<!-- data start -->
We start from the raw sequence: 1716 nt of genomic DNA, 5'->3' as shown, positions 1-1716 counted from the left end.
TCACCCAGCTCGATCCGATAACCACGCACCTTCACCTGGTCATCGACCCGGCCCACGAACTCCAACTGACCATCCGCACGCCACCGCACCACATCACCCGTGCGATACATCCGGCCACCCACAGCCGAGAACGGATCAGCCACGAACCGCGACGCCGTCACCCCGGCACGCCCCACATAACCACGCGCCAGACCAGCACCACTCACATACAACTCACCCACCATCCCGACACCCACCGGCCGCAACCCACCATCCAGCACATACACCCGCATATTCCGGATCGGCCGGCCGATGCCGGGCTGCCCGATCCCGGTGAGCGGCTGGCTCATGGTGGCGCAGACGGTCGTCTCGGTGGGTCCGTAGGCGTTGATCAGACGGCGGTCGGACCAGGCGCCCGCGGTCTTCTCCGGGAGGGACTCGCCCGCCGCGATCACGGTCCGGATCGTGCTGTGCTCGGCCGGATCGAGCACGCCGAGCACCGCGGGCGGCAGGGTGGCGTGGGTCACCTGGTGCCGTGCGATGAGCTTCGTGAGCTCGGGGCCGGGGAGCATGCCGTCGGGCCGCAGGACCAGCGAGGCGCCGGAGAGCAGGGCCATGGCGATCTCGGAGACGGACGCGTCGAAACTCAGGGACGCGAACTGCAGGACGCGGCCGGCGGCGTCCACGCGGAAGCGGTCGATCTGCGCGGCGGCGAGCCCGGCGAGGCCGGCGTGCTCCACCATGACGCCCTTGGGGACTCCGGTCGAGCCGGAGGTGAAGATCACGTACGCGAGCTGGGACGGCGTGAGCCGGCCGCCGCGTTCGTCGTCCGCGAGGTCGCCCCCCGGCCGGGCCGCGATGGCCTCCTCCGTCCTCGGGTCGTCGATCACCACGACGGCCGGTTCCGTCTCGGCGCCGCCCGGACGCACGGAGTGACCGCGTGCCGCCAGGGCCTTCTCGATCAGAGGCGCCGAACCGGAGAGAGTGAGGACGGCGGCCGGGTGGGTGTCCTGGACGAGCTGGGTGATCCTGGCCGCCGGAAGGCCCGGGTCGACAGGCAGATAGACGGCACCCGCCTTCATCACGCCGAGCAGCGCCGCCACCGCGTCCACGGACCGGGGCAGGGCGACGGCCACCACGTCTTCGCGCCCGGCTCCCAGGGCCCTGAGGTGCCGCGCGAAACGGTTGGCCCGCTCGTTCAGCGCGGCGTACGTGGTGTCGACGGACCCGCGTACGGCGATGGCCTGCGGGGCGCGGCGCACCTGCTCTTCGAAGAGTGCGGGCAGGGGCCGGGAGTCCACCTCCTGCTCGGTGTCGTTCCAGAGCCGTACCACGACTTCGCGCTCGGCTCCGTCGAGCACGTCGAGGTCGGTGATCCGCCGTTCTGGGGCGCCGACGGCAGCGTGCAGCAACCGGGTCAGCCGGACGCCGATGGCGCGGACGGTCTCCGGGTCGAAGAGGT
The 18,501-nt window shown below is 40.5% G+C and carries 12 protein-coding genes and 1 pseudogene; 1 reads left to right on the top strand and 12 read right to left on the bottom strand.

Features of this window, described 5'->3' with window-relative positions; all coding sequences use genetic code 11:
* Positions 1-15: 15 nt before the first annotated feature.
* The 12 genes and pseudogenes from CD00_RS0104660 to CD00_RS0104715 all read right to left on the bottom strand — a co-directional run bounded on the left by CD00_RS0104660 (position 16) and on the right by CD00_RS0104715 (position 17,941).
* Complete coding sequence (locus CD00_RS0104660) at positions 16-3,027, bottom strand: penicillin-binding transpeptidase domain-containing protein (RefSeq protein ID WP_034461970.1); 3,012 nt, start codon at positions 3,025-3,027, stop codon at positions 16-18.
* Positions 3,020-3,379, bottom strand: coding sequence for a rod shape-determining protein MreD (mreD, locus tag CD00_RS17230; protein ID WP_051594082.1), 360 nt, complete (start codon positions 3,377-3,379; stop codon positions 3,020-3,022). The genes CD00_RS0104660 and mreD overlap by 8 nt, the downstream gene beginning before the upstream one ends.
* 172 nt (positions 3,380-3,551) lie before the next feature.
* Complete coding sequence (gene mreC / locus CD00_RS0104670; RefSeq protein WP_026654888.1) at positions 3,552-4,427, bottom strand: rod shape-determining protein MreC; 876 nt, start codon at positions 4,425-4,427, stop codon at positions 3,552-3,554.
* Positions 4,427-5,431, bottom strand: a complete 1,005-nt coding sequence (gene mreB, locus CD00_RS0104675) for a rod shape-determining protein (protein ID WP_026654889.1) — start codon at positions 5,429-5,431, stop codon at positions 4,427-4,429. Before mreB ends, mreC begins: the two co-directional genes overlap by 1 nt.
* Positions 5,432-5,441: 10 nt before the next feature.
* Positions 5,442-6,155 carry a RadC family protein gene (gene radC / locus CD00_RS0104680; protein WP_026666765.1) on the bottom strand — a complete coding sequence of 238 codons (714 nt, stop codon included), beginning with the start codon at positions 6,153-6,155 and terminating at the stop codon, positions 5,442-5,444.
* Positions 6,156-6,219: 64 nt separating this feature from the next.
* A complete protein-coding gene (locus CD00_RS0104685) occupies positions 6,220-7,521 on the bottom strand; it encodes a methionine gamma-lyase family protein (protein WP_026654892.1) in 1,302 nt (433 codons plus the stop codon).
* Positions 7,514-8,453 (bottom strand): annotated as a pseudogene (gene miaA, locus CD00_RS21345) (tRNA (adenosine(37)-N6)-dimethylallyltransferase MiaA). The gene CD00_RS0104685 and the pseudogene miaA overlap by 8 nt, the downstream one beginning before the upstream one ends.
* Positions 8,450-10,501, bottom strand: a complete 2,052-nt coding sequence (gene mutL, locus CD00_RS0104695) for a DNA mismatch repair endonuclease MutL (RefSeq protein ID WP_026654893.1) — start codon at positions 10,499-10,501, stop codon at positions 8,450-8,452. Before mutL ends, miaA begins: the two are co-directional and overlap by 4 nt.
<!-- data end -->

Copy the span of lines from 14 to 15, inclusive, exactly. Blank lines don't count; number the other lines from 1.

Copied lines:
* Positions 6,156-6,219: 64 nt separating this feature from the next.
* A complete protein-coding gene (locus CD00_RS0104685) occupies positions 6,220-7,521 on the bottom strand; it encodes a methionine gamma-lyase family protein (protein WP_026654892.1) in 1,302 nt (433 codons plus the stop codon).